Marigold Says...

Random thoughts on travelling and life in general.

Who’s that walking around out there? Supposed to be a lockdown, innit?

Banged Up. The Prison Diaries.

Marigold Says... 

About time I added some wisdom to this blog. I’ll start with something you don’t get from Delia. Secret family recipe for using up old food. Manky bread and butter pudding, I call it.


Cut green bits off bread and any fluff, disregard. Put in any fruit lying about and soak everything in dregs of alcohol collected from bottom of glasses and any empty bottles Sweeten. Or not . Doesn’t make much difference. Milk and 2 eggs. Leave overnight. Cook till crispy.

No actual cooking skills required. Present nicely and say ‘enjoy’ while smiling in a weird way.

We’re able to sit out in our tiny patch of what only an estate agent would dare to call a lawn. It’s peaceful enough, but we’re ducking down behind a bush every time we hear footsteps in case it’s a neighbour who wants to talk. They should be forced to ring a bell and shout unclean every time they go wandering.

It’s not as big a ‘garden’ as our last house, nowhere near, but no embarrassments so far. Not like the last place we lived. We were sitting outside minding our own business. I was downing a large G and T, guffawing whilst reading Adrian Mole.

G wasn’t guffawing as he was trying to mend the sun umbrella with wire, pliers, gorilla tape and super glue. It wasn’t looking good. I was trying to curl my short locks with home made rollers. Do not try this. Cut up a bath sponge into long shapes, dampen them, then sellotape them onto hair. Getting them off was more painful than any operation. I think I may have a curly bald patch.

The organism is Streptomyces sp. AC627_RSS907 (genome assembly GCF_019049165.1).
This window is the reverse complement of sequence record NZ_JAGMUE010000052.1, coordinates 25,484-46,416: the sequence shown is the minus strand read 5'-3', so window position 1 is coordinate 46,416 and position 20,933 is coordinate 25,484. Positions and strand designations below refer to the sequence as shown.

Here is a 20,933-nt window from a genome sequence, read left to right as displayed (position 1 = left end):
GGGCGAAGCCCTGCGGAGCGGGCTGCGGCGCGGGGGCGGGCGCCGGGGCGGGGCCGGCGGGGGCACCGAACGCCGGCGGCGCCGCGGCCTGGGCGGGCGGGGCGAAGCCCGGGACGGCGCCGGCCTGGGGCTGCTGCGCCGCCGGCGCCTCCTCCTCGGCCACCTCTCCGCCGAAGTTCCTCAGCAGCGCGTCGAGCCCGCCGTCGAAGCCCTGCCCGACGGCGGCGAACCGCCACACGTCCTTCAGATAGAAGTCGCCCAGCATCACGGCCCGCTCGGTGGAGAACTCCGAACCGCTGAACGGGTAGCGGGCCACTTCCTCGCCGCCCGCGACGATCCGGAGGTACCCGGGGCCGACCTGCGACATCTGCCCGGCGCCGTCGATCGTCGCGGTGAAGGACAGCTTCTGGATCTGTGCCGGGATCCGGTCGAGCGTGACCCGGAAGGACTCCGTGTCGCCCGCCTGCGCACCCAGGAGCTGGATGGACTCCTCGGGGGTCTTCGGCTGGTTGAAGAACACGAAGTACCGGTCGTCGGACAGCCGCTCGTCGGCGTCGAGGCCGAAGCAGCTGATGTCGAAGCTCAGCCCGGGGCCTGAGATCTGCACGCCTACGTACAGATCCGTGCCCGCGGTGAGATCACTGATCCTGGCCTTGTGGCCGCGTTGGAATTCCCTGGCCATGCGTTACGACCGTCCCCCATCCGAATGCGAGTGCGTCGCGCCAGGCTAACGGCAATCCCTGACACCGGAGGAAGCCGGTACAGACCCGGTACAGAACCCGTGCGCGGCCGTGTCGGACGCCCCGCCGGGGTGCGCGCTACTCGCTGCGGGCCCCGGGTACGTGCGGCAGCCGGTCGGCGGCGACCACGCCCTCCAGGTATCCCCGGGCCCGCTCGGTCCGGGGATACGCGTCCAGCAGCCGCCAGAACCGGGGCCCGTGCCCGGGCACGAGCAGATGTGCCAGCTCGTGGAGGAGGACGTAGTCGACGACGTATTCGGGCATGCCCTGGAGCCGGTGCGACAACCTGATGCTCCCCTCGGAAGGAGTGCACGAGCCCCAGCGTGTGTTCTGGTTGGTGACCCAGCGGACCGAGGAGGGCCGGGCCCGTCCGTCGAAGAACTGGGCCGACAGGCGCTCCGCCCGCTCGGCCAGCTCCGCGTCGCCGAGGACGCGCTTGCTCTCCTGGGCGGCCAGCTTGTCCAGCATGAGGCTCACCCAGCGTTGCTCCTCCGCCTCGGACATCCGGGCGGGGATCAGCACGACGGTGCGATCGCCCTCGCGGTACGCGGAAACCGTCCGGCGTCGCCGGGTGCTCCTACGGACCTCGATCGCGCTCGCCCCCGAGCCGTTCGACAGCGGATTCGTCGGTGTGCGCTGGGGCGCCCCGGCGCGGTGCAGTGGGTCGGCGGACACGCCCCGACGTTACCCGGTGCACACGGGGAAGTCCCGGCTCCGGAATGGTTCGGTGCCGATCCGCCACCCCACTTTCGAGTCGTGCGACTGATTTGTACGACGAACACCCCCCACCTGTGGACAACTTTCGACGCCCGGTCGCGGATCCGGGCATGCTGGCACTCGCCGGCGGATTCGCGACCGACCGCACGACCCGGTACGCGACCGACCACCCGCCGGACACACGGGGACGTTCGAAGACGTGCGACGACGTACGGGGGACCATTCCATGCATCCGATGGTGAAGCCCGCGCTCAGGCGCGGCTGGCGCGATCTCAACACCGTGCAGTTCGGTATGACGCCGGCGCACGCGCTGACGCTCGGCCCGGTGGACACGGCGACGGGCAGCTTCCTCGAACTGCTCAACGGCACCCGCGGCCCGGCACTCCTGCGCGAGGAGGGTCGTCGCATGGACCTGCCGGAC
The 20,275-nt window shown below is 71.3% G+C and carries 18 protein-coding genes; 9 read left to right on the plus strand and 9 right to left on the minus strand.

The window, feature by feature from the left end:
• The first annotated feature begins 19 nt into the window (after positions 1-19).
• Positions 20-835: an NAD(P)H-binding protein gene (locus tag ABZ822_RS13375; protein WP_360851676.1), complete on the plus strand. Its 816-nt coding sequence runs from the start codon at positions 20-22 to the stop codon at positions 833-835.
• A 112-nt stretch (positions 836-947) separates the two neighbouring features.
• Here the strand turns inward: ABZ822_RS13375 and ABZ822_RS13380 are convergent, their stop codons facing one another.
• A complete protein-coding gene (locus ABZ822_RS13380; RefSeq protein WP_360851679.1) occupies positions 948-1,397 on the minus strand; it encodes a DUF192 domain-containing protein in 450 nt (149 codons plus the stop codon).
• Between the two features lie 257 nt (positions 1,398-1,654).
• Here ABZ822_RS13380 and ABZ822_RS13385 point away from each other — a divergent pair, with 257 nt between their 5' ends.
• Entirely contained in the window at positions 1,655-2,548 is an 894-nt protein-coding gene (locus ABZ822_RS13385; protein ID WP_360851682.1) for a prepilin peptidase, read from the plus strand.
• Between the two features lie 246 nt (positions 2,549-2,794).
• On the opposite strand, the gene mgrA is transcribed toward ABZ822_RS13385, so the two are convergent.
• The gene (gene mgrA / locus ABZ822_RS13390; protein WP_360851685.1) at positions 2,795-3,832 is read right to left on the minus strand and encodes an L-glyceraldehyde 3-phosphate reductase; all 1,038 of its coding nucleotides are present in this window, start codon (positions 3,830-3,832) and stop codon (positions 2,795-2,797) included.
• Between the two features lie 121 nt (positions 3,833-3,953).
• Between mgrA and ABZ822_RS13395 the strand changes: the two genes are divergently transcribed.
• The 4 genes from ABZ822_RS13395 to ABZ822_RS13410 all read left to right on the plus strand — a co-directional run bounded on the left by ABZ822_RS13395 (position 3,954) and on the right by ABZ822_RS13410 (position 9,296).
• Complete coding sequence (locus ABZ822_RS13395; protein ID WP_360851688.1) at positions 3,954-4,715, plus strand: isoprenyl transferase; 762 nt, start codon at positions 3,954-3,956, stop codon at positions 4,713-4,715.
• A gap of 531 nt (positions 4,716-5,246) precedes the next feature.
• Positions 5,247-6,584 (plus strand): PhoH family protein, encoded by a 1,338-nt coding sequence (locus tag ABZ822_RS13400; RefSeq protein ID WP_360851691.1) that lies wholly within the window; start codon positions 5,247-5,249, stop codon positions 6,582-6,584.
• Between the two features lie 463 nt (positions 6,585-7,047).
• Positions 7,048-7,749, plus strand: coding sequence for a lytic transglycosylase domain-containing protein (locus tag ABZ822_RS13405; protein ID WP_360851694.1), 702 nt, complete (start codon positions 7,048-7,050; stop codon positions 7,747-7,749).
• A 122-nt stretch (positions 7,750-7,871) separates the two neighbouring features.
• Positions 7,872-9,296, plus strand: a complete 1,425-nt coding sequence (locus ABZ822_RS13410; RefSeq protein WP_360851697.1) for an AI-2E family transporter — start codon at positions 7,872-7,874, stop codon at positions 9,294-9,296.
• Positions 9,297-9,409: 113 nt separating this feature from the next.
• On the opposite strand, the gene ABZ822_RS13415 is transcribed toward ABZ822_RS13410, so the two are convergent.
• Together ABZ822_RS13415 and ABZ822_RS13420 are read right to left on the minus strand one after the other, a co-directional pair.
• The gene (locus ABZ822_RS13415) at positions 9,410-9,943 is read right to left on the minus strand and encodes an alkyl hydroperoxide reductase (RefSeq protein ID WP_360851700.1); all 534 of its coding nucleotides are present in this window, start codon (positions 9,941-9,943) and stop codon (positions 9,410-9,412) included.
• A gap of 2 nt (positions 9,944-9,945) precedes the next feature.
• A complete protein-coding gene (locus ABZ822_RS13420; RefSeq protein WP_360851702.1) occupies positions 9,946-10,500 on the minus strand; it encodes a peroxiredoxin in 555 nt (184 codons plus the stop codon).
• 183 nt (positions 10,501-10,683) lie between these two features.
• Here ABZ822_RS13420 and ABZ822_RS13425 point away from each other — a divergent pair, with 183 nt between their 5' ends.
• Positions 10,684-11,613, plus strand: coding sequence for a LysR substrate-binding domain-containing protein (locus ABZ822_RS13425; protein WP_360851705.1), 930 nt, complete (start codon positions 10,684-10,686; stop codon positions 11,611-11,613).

Suddenly a voice from behind the bushy tree at the back, said “You two OK.” I felt as though I had been rumbled as the local alcoholic and hid my glass.

“Fine thanks, we are coping”. Then wanted to laugh as G came out of the shed, as usual oblivious to what is going on saying some very rude words and throwing tools down, just as umbrella went on the tilt.

I then said “well must get on”.

We found a dead bird on the lawn this morning, and very gingerly moved it, with a garden rake, just in case its cause of death was questionable. Chucked it over next door about 8 metres away. No idea how far eight metres is really, but good to have a bit of detail included.

Can’t stop thinking about food. Said to G they will have to lift us out with a crane at the end of this. We never used to have “treats all the time”.

Ginger biscuits are a staple of our diets morning, afternoon and night. We bought some from Tesco at 25p a packet called Mollys. Whoever Molly is ain’t making much profit. I had G blind test them against McVities. He bit his tongue, so will have to do it again, when it has healed. I think it was the excitement of the task.

Over the road a neighbour has set up a stall with free second hand books. In former times would have rushed across and pillaged. We will not cross the threshold. Went inside and found the binoculars. Marvellous, can pick out the titles. There are 3 books I definitely want.

G asks what on Earth I am doing so I said “looking at the naked man running past”. He just said ok and went off again.

Yogi Berra

G Says...

‘You can observe a lot by just watching.’ That’s a quote attributed to Yogi Berra, a legendary figure in basketball, both as a player and later as a manager, whose often bizarre post match utterances have been passed down through the ages. As with such comments as ‘it’s déjà vu all over again’ and’Always go to other people's funerals; otherwise they won't go to yours,’ we sort of know what he means.